Perpetually present is the notion that this film represents a minute sliver of these characters’ potentials. You could almost see the plotlines of Let It Snow serving as a television series’ Christmas episode, a slice of life narrative that was undoubtedly better fleshed out in print. The themes will undoubtedly resonate with high school audiences, who aren’t always well-represented in Christmas narratives.

Plenty of holiday movies use ensemble approaches, a difficult dynamic to balance considering the audience will likely only spend 90 minutes with these characters. As with any film, there’s obviously more to these people’s stories, but most successful narratives manage to put that idea out of the audience’s minds. The characters in Let It Snow could probably make for a fun follow-up series, albeit one we’re unlikely to see.

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December 2019



A Beautiful Day in the Neighborhood Captures the Essence of Fred Rogers

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t’s not very complicated to understand the continued appeal of Fred Rogers in the year 2019, close to two decades after his death. In an era defined by noise and distraction, the quiet nature of Mister Rogers’ show offers a calming presence to ease one’s anxiety. My partner and I have a Sunday morning tradition of watching an episode Mister Rogers’ Neighborhood each week, which are still offered on the show’s website, finding that the morals he preaches still resonate even in adulthood. His method of directly addressing the audience still carries the feel that he’s speaking to old friends, his millions of television neighbors.

A Beautiful Day in the Neighborhood focuses more on the idea of Fred Rogers than the man himself. The narrative is centered around Esquire journalist Lloyd Vogel (Matthew Rhys) in his efforts to profile Mister Rogers. Vogel, a new parent, harbors immense resentment for his own father (Chris Cooper). Vogel is fairly disliked at work, mainly by the subjects of his pieces, and his dedication to his career is putting a strain on his marriage.

Tom Hanks is a decent Fred Rogers, capturing the essence of the man’s message though falling a bit short on his intonations. He sounds less like Fred Rogers than Tom Hanks doing a Fred Rogers imitation. This dynamic is most apparent when the film tries to recreate the actual Mister Rogers’ Neighborhood show.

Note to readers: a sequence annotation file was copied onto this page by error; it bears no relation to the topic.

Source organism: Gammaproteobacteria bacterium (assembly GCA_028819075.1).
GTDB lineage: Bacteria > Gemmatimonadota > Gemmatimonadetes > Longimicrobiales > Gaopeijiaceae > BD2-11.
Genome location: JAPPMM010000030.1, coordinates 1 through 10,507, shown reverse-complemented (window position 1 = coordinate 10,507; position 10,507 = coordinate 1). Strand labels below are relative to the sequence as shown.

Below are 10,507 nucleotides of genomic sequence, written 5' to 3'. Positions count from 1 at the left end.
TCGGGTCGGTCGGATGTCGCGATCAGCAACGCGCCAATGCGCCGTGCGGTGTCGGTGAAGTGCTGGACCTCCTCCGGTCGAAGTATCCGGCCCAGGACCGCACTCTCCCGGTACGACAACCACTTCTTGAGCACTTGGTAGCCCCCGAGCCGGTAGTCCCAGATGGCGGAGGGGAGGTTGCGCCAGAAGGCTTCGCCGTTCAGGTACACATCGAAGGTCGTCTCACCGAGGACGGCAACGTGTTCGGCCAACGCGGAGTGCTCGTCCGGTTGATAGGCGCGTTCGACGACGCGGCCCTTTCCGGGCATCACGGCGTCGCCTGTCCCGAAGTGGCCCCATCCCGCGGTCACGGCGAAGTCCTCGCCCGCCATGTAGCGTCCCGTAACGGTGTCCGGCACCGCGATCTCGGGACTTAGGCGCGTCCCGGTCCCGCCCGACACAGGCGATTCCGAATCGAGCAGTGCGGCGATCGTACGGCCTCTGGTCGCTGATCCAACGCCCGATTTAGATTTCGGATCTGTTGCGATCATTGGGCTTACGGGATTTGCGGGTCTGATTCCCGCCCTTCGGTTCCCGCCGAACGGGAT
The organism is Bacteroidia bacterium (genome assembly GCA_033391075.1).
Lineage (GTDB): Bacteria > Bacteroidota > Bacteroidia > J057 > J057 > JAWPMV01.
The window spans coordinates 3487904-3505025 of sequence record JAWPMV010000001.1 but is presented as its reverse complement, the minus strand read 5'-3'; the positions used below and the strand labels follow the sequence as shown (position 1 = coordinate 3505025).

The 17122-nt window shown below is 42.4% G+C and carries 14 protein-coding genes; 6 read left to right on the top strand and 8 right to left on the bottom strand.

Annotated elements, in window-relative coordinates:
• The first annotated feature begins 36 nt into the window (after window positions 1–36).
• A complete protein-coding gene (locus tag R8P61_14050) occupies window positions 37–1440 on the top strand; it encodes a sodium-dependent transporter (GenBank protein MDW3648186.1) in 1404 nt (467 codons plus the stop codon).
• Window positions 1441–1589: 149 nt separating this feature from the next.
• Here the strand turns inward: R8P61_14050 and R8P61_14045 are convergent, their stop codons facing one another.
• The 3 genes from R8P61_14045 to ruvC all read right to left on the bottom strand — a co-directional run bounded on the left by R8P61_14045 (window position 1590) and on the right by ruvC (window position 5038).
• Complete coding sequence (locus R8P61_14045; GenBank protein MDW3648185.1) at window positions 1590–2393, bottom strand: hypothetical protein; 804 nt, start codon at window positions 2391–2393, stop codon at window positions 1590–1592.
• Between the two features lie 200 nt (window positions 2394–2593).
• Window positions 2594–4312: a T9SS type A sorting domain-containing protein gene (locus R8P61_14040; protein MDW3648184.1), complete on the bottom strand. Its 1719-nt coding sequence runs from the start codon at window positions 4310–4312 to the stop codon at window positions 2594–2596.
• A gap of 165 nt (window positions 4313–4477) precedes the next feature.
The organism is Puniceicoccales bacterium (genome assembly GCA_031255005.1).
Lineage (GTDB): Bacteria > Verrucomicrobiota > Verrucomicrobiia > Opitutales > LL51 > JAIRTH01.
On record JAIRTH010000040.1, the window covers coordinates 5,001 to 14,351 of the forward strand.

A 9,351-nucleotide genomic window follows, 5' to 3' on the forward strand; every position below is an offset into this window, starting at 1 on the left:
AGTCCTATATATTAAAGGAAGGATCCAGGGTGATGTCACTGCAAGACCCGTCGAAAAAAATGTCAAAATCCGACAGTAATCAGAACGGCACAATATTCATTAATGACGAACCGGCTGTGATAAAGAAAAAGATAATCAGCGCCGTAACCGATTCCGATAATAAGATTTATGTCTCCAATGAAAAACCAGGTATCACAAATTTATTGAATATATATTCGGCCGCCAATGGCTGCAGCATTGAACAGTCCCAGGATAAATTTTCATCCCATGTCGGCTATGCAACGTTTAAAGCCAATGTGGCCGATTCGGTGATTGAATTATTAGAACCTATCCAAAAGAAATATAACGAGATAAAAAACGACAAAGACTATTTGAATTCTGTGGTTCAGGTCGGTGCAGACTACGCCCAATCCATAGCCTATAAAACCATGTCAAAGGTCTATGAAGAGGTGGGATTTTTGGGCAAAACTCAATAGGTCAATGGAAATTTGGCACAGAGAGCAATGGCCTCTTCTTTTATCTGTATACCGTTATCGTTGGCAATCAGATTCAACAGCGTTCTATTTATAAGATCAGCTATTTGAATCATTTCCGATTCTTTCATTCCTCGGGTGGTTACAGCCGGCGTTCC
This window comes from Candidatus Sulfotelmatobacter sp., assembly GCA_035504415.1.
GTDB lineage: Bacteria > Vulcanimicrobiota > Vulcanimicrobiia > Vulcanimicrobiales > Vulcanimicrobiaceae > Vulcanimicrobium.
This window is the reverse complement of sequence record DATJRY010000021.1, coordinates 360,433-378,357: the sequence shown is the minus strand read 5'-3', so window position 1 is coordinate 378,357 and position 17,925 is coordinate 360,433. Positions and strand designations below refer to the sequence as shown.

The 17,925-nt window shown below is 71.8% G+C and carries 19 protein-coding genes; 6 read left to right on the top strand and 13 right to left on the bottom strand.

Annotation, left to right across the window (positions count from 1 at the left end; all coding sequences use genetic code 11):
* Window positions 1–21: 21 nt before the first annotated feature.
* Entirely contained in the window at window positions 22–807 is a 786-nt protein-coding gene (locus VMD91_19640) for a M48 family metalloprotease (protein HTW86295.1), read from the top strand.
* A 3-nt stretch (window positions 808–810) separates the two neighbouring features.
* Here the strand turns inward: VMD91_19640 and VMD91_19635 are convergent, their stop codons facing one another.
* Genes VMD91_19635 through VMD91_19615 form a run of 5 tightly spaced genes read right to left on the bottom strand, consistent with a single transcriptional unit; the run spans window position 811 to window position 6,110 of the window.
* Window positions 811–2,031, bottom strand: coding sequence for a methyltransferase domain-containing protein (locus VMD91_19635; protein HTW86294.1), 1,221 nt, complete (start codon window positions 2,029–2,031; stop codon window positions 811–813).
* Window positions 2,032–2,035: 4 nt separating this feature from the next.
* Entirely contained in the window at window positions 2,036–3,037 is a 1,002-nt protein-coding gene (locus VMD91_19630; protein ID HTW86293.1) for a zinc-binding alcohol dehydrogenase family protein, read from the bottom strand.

The Neighborhood sets are beautifully reconstructed, but A Beautiful Day in the Neighborhood is a bit sloppy on the actors’ delivery. Hanks speaks far too fast for Fred Rogers, who used a softer, contemplative tone when addressing his television neighbors. There’s also a scene where Lady Aberlin moves right past the trolley in the Neighborhood of Make Believe without saying hello, something that never would have happened on the actual show. Of the three actors used in Neighborhood recreations, only Daniel Krell’s Mr. McFeely truly nails the character.

Granted, most of the adult audience watching the film will not sit down in the theatre with Mister Rogers’ Neighborhood fresh in the minds. Hanks is far more effective as Rogers when communicating with Vogel. His expressions and quiet responses to Vogel’s intrusive lines of questioning give the audience the Rogers they came for, a patient man ready to make the world a little less scary.

The choice of narrative may seem a bit puzzling for people who simply want a movie full of Fred Rogers, but the film demonstrates why Mister Rogers is hardly suited for the role of film protagonist. Main characters in movies have conflict. Fred Rogers enjoys one of the most spotless reputations of any American Icon, a living saint, as the movie itself admits. No one wants to see an angry Fred Rogers.

Matthew Rhys does a great job in the lead role, unsurprisingly shining most in scenes without Hanks. Susan Kelechi Watson works well opposite Rhys as Vogel’s wife Andrea, and Cooper plays a compelling yet mostly detestable father. The film presents enough conflict to carry the movie narrative while deploying Hanks in a manner bound to keep audiences satisfied.

There are moments where the narrative feels almost too neatly constructed. Though based on a true story, the very fact that original Esquire journalist Tom Junod’s name was changed suggests the film takes plenty of dramatic liberties. That’s mostly okay when you consider that the film doesn’t really exist to provide a new perspective about Fred Rogers, but rather to present a bunch of feel-good moments.

A Beautiful Day in the Neighborhood is a movie that understands what it’s supposed to do. Hanks is warm and engaging in the title role. The film gives plenty of good feelings, true to Mister Rogers’ message. While many biopics dramatize the past, this film succeeds through its devotion to the essence of its subject.